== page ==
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Judge warns over legal aid cuts

The Big Society will be "the big loser" if people feel they are being denied access to justice, the only female justice at the Supreme Court has said.

Lady Hale warned that the Government's proposed cuts to legal aid would have a "disproportionate effect on the poorest and most vulnerable in society".

Her comments, which come ahead of the second reading of the Government's Legal Aid and Sentencing Bill in the Commons, follow warnings from campaigners that the planned cuts will put publicly funded legal advice and representation "beyond the reach of vast swathes of the British population".

Justice Secretary Kenneth Clarke plans to cut legal aid for most private family law cases, clinical negligence, employment, immigration, some debt and housing issues, some education cases and welfare benefits.

The legal aid system in England and Wales is one of the most expensive in the world as it encourages lengthy, acrimonious and sometimes unnecessary court proceedings at taxpayers' expense, he said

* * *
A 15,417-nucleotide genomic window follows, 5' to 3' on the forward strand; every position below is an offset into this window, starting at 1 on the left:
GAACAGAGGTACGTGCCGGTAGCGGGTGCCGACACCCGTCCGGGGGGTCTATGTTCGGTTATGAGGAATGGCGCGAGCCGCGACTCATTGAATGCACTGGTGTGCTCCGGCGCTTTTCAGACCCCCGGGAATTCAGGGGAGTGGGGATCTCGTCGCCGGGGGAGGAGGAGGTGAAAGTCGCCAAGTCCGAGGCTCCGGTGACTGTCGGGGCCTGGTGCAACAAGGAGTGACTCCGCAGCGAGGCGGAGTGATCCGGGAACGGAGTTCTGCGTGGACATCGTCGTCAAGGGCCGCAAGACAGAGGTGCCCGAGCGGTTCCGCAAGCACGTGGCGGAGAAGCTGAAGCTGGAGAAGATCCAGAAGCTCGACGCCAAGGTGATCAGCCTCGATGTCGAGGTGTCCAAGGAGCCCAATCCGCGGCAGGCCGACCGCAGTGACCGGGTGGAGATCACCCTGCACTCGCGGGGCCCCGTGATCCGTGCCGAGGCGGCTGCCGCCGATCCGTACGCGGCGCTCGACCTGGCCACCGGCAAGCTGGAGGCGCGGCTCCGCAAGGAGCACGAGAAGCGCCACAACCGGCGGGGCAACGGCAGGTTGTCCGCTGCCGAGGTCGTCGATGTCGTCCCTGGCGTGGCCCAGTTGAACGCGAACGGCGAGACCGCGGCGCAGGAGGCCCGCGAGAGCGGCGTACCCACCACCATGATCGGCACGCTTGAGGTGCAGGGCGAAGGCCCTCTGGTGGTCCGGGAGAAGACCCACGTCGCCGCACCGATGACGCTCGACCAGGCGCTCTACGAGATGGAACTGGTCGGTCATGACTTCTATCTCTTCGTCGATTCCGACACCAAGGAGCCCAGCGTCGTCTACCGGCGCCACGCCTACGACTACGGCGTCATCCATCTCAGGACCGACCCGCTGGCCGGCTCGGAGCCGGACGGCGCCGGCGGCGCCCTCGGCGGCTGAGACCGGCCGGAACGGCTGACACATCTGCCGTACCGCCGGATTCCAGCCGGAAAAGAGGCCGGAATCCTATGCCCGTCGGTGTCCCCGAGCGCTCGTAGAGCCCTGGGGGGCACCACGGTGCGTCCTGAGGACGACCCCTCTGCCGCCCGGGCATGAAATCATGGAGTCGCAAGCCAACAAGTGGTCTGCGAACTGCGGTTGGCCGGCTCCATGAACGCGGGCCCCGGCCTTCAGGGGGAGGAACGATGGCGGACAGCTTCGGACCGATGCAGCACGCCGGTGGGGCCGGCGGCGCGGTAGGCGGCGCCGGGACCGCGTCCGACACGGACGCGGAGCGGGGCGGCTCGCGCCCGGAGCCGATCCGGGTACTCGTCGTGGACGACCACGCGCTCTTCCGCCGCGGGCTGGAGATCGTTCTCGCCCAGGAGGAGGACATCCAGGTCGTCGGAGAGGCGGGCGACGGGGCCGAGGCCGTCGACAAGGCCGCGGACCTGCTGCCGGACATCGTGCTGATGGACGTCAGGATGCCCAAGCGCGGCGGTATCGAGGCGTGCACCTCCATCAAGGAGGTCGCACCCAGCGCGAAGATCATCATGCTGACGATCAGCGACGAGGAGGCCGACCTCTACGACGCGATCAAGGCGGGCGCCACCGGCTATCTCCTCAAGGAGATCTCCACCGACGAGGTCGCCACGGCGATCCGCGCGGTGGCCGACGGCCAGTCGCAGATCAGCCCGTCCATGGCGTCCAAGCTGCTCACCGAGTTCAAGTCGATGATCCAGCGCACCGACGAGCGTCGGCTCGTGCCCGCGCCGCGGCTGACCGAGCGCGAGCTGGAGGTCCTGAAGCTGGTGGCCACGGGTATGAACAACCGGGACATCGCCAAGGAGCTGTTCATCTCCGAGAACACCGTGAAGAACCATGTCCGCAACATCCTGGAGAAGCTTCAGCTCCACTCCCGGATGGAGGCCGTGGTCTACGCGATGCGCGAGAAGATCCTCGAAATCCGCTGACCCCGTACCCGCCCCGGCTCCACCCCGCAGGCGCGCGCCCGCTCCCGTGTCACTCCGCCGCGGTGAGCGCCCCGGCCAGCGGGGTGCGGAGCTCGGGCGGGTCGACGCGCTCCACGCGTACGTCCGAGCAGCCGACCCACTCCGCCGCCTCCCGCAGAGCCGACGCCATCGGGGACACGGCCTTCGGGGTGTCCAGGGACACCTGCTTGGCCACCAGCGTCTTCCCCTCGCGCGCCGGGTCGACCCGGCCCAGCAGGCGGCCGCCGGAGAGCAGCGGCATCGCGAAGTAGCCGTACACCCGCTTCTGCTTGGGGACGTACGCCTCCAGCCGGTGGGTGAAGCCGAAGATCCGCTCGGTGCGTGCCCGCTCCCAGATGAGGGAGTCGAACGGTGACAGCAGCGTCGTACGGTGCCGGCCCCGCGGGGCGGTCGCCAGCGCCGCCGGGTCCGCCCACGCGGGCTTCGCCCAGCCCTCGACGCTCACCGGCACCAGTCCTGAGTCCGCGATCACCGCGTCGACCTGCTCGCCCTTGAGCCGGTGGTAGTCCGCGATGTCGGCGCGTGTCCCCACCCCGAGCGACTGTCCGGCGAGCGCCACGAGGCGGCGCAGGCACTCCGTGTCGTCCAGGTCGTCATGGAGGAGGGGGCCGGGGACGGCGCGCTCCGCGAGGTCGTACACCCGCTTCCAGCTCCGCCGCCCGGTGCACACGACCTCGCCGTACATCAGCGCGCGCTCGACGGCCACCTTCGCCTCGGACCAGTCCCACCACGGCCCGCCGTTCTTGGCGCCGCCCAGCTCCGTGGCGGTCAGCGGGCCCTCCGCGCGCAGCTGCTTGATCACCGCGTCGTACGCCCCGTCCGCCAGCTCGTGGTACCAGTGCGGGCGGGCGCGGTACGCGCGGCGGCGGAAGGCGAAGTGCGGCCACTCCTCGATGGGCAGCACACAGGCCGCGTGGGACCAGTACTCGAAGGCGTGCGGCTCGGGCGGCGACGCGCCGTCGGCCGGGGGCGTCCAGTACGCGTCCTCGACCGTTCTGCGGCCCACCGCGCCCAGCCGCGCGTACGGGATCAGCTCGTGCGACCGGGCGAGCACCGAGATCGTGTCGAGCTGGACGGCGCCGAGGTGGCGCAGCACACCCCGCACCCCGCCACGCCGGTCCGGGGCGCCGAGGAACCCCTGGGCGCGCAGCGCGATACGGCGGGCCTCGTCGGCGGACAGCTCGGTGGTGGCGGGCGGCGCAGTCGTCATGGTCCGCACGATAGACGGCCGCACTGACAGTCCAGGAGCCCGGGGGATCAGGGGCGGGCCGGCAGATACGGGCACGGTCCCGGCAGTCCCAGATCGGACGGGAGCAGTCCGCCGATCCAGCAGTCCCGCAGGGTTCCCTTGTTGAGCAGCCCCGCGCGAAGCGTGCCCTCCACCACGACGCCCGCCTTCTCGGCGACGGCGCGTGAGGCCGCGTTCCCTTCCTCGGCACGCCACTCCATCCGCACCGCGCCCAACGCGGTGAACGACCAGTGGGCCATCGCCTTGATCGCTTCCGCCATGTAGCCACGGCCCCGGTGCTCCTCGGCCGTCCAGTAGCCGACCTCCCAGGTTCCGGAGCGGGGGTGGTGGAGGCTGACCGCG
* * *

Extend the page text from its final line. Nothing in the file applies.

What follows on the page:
He said "alternative, less adversarial means of resolving problems" should be used, as he insisted that "fundamental rights to access to justice will be protected".

But Lady Hale said: "These plans will of course have a disproportionate effect upon the poorest and most vulnerable in society.

"It is now planned to remove legal aid altogether from most civil and family law cases."

She added that there was a "a well-known ironic saying" that "in England, justice is open to all - like the Ritz".

In a speech to the Law Society, entitled Equal Access to Justice in the Big Society, Lady Hale went on: "My rather pessimistic conclusion is that we cannot look at access to the courts and access to lawyers in isolation from one another."

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